Sports fans, including myself, are usually pre-disposed to the following condition: give a fan some time and he or she can probably convince themselves that any transaction or strategic move completed by their team is a good one. Well, as far as I can tell, this axiom went down to defeat this morning.
Try as I may, it’s proving difficult to apply any lipstick to this Randy Moss trade. Yes, his production has slipped. And yes, he hasn’t won one of his patented “jump balls” in two years. But Randy Moss, even at eighty percent, is still pretty good. And without question, his departure is a net negative for the Patriots and their gameday depth chart.
So why did Belichick make this move? Well, I can’t help but think some of this started back in December of last year when Moss puked all over that Carolina game. For those who don’t remember, that Sunday, Moss drifted and sulked all afternoon and afterwards, was accused by many of dogging it against the Panthers. Now Belichick never prosecuted Moss for the Carolina crime. In fact, he came to number 81’s defense. But Belichick’s support never appeared to be genuine and I got the feeling that Randy lost a fan that afternoon.
Well, it now appears that Moss lost Belichick as a Facebook friend after the receiver started bitching about his contract earlier this season. Reports suggest Belichick reamed Moss out for that “week one” transgression and today’s trade is a clear indication that irreparable damage was caused that afternoon.
I say that because I don’t buy this thesis that the Pats knew they would be losing Moss after the season and decided to get something while they can. The logic of that argument is entirely specious, especially after one learns that the Pats ONLY secured a third round pick for Moss.
Sorry, but picking up a third rounder in a draft that may be awfully shallow – depending on the status of the new CBA – is hardly fair compensation for losing an elite receiver four games into a season. I’m not saying that losing Moss is a season-killer, but it’s a loss of some significance. And it’s hard to argue that the emergence of Brandon Tate as a deep threat is sufficient to offset the entire loss.
Now given the compensation coming back from Minny and the timing, my gut tells me that Moss had either already become a big problem or Belichick felt the situation was ready to ignite and the cancer would be everywhere in a couple of weeks. Short of that, I just don’t see the justification for this move. Not at this point in the season. And not with the club set up decently for the dozen games ahead. Now if the Pats were 1-3 at this point, perhaps I might buy the “get something now” thesis. But at 3-1, this just doesn’t make much sense.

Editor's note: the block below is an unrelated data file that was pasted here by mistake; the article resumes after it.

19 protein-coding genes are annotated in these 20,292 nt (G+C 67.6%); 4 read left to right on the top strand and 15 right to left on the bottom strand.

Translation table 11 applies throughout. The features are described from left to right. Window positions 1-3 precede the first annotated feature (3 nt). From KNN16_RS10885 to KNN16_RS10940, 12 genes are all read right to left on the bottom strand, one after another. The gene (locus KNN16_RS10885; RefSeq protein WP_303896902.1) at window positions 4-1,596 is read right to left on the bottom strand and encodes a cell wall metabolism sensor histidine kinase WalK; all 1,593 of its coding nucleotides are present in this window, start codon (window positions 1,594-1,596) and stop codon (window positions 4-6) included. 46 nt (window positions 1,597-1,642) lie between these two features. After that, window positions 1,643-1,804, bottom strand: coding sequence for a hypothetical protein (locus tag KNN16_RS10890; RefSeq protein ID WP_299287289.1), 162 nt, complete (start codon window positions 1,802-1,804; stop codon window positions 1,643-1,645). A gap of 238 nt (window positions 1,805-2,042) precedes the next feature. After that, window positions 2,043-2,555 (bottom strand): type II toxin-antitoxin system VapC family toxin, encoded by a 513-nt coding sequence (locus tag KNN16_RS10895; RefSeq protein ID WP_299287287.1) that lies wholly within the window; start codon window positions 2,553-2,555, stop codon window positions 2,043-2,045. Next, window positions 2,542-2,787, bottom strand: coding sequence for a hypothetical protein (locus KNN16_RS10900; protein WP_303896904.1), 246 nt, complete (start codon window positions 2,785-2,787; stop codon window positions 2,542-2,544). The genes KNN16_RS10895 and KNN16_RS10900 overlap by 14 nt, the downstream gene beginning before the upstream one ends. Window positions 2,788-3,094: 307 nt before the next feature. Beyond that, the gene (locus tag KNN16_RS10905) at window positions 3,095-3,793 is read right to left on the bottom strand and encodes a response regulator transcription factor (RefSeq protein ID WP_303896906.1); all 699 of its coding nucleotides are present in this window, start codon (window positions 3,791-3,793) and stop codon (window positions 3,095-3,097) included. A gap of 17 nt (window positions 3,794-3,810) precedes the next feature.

The other thing I find odd is how willing the Pats are to stockpile ammo for next year’s draft. The NFL world seems awfully impressed by the fact that the Pats now have two picks in each of the first four rounds and if they wanted, the Patriots could probably deal their way into four of the top-40 picks. But what if there is a labor impasse come March and the majority of top-Juniors decide they would rather return to school than risk being drafted into a locked-out season? That hollows out next year’s draft and makes each Patriot pick worth about a half-round lower than normal. In light of that, Moss may end up netting a pick which normally would fetch fourth-round talent. That seems like an awfully bad trade to me.
Normally I would ask for some time so I could convince myself otherwise. But I don’t think my powers of persuasion will allow me to get more constructive on this transaction. Not today. Not later this week. And probably not later in the year. Yeah, I can tell myself that Tate is ready to explode and he will give the club a fresh set of legs. And I can take some solace in the fact that if Moss was ready to melt, it was better to get him out right now rather than later. But the fact of the matter is Moss, slippage and all, was still a big part of this offense. And to think that his talents on the field won’t be missed is foolish.
In that vein, it’s tough to argue the Patriots got better today. Best case, they headed off a chemistry trainwreck and five years from now, we will look back and thank god the Pats made the best third round selection since the Giants nabbed Justin Tuck in 2005. Worst case, a self-inflicted wound just knocked a win or two off the 2010 season. Belichick may have proved a point this morning. But that point might be the difference between playing in January and getting a head start on scouting who the Pats should take with the Vikes third round pick.